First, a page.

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Troubleshooting GC: What is GC and how it works – Part 2


Generational heap:

The heap space is primarily divided into two segments as follows:

1. Nursery or Young generation (or Eden)

2. Old or Tenured generation

(There are other segments, and they vary by the JVM vendor. But for the most part understanding the above two segments is enough to troubleshoot GC issues)

As your application runs, the new objects are created in young generation. When the young generation is about to fill up, GC runs what is known as a ‘minor‘ collection and reclaims memory from unused objects in young generation. While at it, the minor collection also moves ‘long lived’ objects to ‘old’ generation. A ‘major‘ collection (a.k.a Full GC), which is invoked when there is serious unmet demand for memory, sweeps through the entire heap to reclaim memory.

Generally speaking, larger nursery may provide a bigger throughput as studies show that most of the Java objects are short lived. So, these objects are created and cleared up right in nursery, avoiding the overhead of moving the objects to old generation and keeping them there.

Verbose GC logs clearly show the performance of minor and major collections.

Permgen space:

JVM uses permgen space (permanent generation) to store class objects. If you load numerous large third party library, for example, you will need a larger permgen space. Permgen space is part of Heap. However, this has changed since Java 8 where PermGen is actually part of native memory and NOT part of heap. Also note that permgen space implementation is specific to JVM vendor.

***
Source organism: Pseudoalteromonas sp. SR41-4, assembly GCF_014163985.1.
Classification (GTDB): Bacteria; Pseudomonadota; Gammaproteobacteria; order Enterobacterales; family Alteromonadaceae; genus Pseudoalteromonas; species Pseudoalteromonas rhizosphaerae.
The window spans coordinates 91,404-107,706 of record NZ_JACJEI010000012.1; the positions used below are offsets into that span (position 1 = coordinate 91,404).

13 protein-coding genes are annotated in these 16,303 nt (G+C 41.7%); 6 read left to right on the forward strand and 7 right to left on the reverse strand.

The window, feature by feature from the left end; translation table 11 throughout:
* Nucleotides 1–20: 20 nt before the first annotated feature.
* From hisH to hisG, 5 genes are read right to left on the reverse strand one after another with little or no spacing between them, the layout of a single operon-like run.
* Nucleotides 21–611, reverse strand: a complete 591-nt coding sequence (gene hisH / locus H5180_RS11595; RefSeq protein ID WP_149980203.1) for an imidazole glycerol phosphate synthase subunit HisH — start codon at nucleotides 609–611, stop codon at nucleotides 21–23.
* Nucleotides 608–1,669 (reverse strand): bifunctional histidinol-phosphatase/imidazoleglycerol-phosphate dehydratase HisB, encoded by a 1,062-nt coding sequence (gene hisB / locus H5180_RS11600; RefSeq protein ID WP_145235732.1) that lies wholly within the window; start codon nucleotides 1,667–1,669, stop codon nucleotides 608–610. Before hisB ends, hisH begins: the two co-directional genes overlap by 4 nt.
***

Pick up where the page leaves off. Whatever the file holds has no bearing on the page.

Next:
Native Memory:

While Heap is the space in which your application objects are created, note that JVM itself is a process that is run by the host operating system. So, the JVM process is subject to the OS and hardware constraints just like any other process running in the host OS. The memory used to run the JVM process itself is the native memory and this limited only by the host operating system. For example, when your application deals with i/o, memory used by the i/o handles are allocated using native memory.

Generational heap

Note: There are also two survivor regions that act as an intermediate between Young and Old generations. You rarely have to tune this so I have omitted them in the diagram above.

Coming up: Troubleshooting GC: Various GC algorithms

Previous: Troubleshooting GC:What is GC and how it works – Part 1


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